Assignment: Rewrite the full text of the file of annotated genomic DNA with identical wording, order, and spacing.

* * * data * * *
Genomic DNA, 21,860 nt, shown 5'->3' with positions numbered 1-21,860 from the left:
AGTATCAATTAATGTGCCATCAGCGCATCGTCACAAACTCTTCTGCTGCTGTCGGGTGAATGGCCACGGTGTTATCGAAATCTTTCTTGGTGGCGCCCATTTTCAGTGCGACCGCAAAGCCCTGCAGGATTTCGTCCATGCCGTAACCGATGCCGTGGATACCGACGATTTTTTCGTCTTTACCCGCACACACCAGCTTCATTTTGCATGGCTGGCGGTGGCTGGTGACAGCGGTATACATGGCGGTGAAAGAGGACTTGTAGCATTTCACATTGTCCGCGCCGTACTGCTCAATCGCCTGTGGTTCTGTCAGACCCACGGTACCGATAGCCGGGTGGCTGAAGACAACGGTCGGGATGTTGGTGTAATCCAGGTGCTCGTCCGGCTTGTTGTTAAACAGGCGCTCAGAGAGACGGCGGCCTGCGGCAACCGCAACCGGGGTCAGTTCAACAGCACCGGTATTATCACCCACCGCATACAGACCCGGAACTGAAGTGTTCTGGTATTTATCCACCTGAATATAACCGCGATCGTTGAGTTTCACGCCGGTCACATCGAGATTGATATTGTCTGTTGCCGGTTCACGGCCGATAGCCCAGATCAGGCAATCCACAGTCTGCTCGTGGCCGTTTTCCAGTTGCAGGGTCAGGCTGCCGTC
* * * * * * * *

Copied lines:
Genomic DNA, 21,860 nt, shown 5'->3' with positions numbered 1-21,860 from the left:
AGTATCAATTAATGTGCCATCAGCGCATCGTCACAAACTCTTCTGCTGCTGTCGGGTGAATGGCCACGGTGTTATCGAAATCTTTCTTGGTGGCGCCCATTTTCAGTGCGACCGCAAAGCCCTGCAGGATTTCGTCCATGCCGTAACCGATGCCGTGGATACCGACGATTTTTTCGTCTTTACCCGCACACACCAGCTTCATTTTGCATGGCTGGCGGTGGCTGGTGACAGCGGTATACATGGCGGTGAAAGAGGACTTGTAGCATTTCACATTGTCCGCGCCGTACTGCTCAATCGCCTGTGGTTCTGTCAGACCCACGGTACCGATAGCCGGGTGGCTGAAGACAACGGTCGGGATGTTGGTGTAATCCAGGTGCTCGTCCGGCTTGTTGTTAAACAGGCGCTCAGAGAGACGGCGGCCTGCGGCAACCGCAACCGGGGTCAGTTCAACAGCACCGGTATTATCACCCACCGCATACAGACCCGGAACTGAAGTGTTCTGGTATTTATCCACCTGAATATAACCGCGATCGTTGAGTTTCACGCCGGTCACATCGAGATTGATATTGTCTGTTGCCGGTTCACGGCCGATAGCCCAGATCAGGCAATCCACAGTCTGCTCGTGGCCGTTTTCCAGTTGCAGGGTCAGGCTGCCGTC